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Animated map shows radioactive material's path across Pacific toward California

March 17, 2011 |  8:19 am


Austria's Federal Ministry for Science and Research has released this map showing radioactive material from the disaster in Japan moving across the Pacific Ocean toward California.

As The Times' Ralph Vartabedian reported, small amounts of radioactive isotopes from the quake-crippled Japanese nuclear power plant are being blown toward North America. Though they could reach California by Friday, officials said they see no health danger and stressed that any radiation reaching here would be well within safe limits.

Federal officials are monitoring radiation levels in places such as Anaheim, Bakersfield and Eureka.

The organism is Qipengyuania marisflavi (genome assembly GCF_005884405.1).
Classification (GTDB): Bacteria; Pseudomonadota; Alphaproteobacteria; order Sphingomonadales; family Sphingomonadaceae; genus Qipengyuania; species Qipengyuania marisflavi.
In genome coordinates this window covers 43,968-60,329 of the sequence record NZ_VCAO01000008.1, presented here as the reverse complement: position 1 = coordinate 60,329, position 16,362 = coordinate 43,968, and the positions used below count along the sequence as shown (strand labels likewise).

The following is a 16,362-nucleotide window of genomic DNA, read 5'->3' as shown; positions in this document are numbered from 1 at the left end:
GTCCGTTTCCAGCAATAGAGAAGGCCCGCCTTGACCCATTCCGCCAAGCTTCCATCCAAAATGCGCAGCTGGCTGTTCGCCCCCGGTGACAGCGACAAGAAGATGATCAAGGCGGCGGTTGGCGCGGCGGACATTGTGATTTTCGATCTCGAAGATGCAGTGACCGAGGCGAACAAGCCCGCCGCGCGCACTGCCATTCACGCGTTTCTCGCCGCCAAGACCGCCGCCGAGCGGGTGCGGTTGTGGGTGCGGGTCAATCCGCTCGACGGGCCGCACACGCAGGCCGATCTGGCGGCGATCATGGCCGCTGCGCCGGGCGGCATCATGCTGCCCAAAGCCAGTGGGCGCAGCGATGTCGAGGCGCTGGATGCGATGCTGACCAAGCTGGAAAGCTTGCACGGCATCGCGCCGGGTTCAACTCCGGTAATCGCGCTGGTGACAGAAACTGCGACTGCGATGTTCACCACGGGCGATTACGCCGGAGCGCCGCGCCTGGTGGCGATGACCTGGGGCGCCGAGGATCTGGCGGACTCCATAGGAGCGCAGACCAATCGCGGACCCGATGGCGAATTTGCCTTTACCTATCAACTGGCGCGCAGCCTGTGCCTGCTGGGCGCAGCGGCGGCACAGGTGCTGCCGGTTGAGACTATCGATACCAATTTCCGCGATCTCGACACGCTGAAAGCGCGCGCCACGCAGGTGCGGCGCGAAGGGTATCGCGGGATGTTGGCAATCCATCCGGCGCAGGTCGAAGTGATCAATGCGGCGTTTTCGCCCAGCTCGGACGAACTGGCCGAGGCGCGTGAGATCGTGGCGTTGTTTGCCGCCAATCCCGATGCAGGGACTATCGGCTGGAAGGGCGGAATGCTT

Some Californians concerned that radiation from the damaged power plant could reach the U.S. have rushed to protect themselves by stockpiling potassium iodide. Molly Hennessy-Fiske talked to Dr. Glenn Braunstein, director of Cedars-Sinai Medical Center's thyroid cancer center and chairman of the department of medicine, about the potential risks and benefits of the drug. Read her Q&A here.


Radiation hot line open for concerned Californians

Japanese student at UC Riverside finds family alive on YouTube

Volunteers at L.A. City Hall raise funds for Japan disaster victims

-- Shelby Grad